You could be reading the full-text of this article now if you...

If you have access to this article through your institution,
you can view this article in

Differential Diagnosis of a Patient With Rhomboencephalitis: Case Study

Michael, L. Madison MD*; Mazumder, Shirin A. MD†; Gelfand, Michael S. MD†

Infectious Diseases in Clinical Practice:
doi: 10.1097/IPC.0b013e3181f47394
Case Reports
Abstract

Rhomboencephalitis is a rare and severe infection that frequently presents as progressive brainstem dysfunction. Most cases reported in the medical literature are associated with a positive and specific microbial etiology that is clearly documented by blood, cerebrospinal fluid (CSF), or brain tissue culture. However, some patients with rhomboencephalitis have a negative culture workup, which can lead to a delay in treatment initiation as a differential diagnosis is made. Because a high mortality rate has been associated with a delay in antibiotic therapy for patients with rhomboencephalitis, an improved index of suspicion is needed for early diagnosis.

Recently, the authors cared for a patient with a culture-negative rhomboencephalitis that was successfully treated with empiric antibiotic management. The patient was a 36-year-old woman with symptoms of fever, nausea, and dysphagia. Imaging revealed a right-sided intra-axial contrast-enhancing lesion at the pontomedullary junction, but an exhaustive laboratory and imaging workup failed to reveal a definite etiology. The patient was then given a 6-week course of meropenem, linezolid, and acyclovir to cover possible pathogens, and she ultimately made a complete neurological recovery.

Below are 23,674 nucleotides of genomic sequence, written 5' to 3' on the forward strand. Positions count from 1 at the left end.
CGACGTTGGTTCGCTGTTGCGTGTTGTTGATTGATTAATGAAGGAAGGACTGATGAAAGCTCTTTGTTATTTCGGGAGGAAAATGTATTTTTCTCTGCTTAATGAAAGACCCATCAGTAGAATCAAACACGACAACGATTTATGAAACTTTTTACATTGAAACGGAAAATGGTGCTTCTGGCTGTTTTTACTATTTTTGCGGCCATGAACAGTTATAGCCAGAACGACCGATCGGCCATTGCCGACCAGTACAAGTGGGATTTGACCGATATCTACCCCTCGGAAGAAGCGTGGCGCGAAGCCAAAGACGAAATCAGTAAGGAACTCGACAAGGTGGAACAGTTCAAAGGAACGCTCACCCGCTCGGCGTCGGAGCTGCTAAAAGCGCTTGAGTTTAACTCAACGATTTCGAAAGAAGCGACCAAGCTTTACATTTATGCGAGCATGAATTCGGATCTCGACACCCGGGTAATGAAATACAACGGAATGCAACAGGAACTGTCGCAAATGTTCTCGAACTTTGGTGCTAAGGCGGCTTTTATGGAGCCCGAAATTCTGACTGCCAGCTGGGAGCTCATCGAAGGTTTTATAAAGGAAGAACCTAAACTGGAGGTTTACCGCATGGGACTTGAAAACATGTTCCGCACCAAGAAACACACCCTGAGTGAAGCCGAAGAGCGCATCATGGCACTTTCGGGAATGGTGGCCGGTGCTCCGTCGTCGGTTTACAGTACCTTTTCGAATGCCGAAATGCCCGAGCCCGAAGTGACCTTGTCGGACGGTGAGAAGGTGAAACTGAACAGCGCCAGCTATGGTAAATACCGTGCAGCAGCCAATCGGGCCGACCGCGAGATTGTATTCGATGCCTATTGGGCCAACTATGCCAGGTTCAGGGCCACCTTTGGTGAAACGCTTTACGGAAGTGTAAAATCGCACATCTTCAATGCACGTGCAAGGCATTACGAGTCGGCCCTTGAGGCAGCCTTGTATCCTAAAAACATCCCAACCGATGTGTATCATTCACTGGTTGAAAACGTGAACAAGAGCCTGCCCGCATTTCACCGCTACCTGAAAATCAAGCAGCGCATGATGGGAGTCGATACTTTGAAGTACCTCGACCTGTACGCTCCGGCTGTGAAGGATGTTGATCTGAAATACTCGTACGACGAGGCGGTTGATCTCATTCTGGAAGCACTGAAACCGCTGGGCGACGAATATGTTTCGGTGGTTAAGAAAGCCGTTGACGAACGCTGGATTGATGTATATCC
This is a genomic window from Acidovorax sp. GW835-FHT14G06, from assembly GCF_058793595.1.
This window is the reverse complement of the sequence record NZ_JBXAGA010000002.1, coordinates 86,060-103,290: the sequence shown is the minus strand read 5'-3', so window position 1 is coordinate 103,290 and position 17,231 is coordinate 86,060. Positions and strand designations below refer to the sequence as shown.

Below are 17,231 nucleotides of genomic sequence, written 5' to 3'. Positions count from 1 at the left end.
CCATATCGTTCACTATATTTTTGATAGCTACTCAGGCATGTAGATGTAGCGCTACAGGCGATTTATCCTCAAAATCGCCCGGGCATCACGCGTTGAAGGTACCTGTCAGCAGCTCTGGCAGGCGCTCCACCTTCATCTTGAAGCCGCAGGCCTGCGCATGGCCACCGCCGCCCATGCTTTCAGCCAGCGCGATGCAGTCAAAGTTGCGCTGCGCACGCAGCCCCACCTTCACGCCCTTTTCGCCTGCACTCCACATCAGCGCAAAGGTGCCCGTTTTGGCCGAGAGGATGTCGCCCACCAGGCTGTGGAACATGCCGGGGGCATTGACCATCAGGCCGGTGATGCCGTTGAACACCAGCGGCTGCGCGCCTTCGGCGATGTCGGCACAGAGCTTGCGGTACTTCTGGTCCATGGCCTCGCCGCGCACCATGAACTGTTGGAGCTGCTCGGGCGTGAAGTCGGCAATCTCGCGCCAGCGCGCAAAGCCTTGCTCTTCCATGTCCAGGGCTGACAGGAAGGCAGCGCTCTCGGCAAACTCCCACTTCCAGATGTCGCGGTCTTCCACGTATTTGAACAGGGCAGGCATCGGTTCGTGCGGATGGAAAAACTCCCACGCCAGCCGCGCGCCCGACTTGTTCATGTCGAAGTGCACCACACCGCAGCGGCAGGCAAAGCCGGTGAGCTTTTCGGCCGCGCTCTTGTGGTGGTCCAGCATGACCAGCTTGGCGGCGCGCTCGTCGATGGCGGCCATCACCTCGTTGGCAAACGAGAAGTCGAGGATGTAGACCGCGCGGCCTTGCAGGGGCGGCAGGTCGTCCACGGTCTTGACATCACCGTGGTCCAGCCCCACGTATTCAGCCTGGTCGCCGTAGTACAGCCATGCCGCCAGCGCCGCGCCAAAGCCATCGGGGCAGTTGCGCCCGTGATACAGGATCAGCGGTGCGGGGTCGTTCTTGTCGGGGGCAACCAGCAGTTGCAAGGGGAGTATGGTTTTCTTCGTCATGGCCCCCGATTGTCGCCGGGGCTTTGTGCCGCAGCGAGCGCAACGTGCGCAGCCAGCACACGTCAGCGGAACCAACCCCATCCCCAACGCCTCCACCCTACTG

Author Information

From the *Semmes-Murphey Neurologic and Spine Institute, Memphis, TN and †Division of Infectious Diseases, Department of Medicine, University of Tennessee Health Science Center, Memphis, TN.

Correspondence to: Shirin A. Mazumder, MD, Suite H308, 956 Court Ave, Memphis, TN 38163. E-mail: smazumde@uthsc.edu.

The authors have no funding or conflicts of interest to disclose.

© 2011 Lippincott Williams & Wilkins, Inc.